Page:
Now that the human genome has been sequenced, sequencing know-how is turning to other organisms. A team of researchers, including some from the University of Iowa, has sequenced the genome of a highly versatile and potentially useful bacterium. The multidisciplinary effort determined the complete genetic sequence of Rhodopseudomonas palustris, a bacterium that could potentially be used for cleaning up toxic industrial waste and as a biocatalyst for producing hydrogen as a bio-fuel.
The research, conducted by scientists in the UI Roy J. and Lucille A. Carver College of Medicine together with colleagues from Ohio State University (OSU), the University of British Columbia and the United States Department of Energys (DOE) Joint Genome Institute, appeared in Nature Biotechnology advance online publication on Dec. 14.
Caroline Harwood, Ph.D., UI professor of microbiology and senior author of the study, explained that the opportunity to investigate this bacteriums genes arose from DOE interest in sequencing microbial genomes. These organisms have capabilities that could be useful in tackling environmental issues such as energy production, global warming and bioremediation of toxic waste.
Decoding the regulation of cell survival - A major step towards preventing neurons from dying
04.10.2018 | DFG-Forschungszentrum für Regenerative Therapien TU Dresden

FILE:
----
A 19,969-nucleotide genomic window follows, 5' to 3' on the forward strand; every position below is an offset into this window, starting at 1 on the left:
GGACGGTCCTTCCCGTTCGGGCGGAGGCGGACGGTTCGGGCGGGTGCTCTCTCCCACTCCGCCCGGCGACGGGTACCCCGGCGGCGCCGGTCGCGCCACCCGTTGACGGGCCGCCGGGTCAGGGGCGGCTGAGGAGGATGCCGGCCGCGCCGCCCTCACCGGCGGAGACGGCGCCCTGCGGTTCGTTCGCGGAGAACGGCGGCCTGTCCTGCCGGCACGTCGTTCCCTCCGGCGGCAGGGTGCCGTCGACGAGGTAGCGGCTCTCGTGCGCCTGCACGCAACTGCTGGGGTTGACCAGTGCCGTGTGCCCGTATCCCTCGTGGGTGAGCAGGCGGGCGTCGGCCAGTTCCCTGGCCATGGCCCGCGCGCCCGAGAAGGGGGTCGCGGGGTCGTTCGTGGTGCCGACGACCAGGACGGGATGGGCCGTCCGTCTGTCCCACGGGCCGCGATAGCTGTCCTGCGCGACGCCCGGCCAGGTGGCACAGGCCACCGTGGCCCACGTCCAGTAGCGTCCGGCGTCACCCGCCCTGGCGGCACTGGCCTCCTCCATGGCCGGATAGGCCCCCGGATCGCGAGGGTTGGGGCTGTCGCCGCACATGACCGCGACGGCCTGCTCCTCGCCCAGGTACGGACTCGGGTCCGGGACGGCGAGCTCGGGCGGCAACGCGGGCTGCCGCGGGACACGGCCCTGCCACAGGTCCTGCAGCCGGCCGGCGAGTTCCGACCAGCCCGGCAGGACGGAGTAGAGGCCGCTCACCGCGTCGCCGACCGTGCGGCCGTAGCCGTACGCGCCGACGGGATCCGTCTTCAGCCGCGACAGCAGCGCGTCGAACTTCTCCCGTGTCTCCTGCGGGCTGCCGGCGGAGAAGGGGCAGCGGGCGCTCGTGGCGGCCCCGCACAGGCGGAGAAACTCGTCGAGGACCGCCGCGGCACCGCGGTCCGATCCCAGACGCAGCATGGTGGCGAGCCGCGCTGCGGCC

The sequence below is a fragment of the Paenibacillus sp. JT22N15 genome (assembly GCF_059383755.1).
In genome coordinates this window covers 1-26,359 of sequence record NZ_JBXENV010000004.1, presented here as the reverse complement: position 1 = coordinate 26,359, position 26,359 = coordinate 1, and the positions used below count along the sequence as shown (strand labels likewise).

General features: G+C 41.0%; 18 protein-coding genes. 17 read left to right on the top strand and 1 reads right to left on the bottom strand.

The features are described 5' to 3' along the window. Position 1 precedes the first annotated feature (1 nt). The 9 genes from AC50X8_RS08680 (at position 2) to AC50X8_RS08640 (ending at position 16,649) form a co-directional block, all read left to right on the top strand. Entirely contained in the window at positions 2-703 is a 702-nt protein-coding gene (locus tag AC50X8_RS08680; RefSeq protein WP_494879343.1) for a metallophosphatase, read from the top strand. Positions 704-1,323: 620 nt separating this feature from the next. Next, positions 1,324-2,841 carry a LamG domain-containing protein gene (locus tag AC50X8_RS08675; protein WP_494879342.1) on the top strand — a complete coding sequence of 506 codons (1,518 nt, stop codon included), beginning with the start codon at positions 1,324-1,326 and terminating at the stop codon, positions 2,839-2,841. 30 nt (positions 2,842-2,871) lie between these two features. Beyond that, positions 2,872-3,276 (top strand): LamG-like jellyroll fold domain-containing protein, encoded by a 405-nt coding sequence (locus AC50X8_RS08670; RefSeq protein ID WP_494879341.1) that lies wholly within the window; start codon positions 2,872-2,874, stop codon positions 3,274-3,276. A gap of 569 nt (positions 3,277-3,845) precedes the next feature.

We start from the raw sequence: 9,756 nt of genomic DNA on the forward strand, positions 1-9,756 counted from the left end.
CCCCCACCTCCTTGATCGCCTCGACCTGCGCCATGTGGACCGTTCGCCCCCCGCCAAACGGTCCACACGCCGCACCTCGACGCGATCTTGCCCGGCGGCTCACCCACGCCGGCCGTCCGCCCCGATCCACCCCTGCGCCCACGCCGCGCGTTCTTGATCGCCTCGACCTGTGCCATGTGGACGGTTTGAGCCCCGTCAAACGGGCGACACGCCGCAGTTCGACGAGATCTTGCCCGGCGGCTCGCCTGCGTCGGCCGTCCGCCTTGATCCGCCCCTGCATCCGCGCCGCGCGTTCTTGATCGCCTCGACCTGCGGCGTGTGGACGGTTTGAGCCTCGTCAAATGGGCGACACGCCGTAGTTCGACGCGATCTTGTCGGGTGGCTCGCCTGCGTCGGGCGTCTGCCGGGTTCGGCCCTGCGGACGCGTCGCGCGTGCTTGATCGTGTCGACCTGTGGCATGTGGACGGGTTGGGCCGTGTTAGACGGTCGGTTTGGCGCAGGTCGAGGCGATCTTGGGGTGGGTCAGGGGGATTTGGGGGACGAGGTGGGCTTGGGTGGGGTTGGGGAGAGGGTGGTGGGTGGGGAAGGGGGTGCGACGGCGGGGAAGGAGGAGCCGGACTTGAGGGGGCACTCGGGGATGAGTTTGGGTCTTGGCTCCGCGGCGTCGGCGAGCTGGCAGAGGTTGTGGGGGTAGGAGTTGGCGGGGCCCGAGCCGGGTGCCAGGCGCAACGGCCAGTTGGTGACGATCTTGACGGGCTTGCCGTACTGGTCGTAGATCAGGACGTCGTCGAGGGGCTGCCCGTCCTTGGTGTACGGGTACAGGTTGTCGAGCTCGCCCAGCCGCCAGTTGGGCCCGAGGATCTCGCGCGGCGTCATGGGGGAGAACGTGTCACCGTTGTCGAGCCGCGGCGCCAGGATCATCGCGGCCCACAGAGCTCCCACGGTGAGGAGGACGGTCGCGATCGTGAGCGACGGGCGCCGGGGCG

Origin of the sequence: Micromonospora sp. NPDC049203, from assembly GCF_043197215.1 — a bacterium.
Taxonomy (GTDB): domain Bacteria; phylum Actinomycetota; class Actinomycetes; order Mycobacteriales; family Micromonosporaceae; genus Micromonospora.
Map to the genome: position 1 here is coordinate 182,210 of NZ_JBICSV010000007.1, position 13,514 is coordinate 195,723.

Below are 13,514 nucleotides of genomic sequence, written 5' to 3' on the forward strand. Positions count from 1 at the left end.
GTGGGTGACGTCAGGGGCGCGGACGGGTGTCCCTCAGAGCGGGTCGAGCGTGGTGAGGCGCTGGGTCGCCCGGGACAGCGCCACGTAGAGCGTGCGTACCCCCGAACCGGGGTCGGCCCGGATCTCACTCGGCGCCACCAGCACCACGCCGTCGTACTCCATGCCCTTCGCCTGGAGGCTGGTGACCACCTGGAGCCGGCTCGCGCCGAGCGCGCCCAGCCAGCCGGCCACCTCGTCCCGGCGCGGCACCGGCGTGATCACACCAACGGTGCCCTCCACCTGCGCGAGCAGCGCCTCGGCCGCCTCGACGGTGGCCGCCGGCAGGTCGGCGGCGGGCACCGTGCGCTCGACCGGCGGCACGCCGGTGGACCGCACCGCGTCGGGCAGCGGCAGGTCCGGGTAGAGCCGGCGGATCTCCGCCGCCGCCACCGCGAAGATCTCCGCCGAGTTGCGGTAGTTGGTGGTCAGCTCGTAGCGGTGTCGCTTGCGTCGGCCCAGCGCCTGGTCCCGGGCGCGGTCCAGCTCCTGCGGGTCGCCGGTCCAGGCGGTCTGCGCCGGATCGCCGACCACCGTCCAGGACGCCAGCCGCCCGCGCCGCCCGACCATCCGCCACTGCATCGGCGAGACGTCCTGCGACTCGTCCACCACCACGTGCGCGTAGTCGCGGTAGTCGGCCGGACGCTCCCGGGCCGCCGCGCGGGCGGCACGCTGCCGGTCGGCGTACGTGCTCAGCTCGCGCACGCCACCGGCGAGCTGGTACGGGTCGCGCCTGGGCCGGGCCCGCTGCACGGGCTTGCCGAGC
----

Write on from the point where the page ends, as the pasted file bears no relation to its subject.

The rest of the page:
New Cluster of Excellence “Centre for Tactile Internet with Human-in-the-Loop” (CeTI)
28.09.2018 | Technische Universität Dresden
Researchers at the University of New Hampshire have captured a difficult-to-view singular event involving "magnetic reconnection"--the process by which sparse particles and energy around Earth collide producing a quick but mighty explosion--in the Earth's magnetotail, the magnetic environment that trails behind the planet.
Magnetic reconnection has remained a bit of a mystery to scientists. They know it exists and have documented the effects that the energy explosions can...
Biochips have been developed at TU Wien (Vienna), on which tissue can be produced and examined. This allows supplying the tissue with different substances in a very controlled way.
Cultivating human cells in the Petri dish is not a big challenge today. Producing artificial tissue, however, permeated by fine blood vessels, is a much more...
Faster and secure data communication: This is the goal of a new joint project involving physicists from the University of Würzburg. The German Federal Ministry of Education and Research funds the project with 14.8 million euro.
In our digital world data security and secure communication are becoming more and more important. Quantum communication is a promising approach to achieve...
On Saturday, 10 November 2018, the research icebreaker Polarstern will leave its homeport of Bremerhaven, bound for Cape Town, South Africa.
When choosing materials to make something, trade-offs need to be made between a host of properties, such as thickness, stiffness and weight. Depending on the application in question, finding just the right balance is the difference between success and failure
Now, a team of Penn Engineers has demonstrated a new material they call "nanocardboard," an ultrathin equivalent of corrugated paper cardboard. A square...
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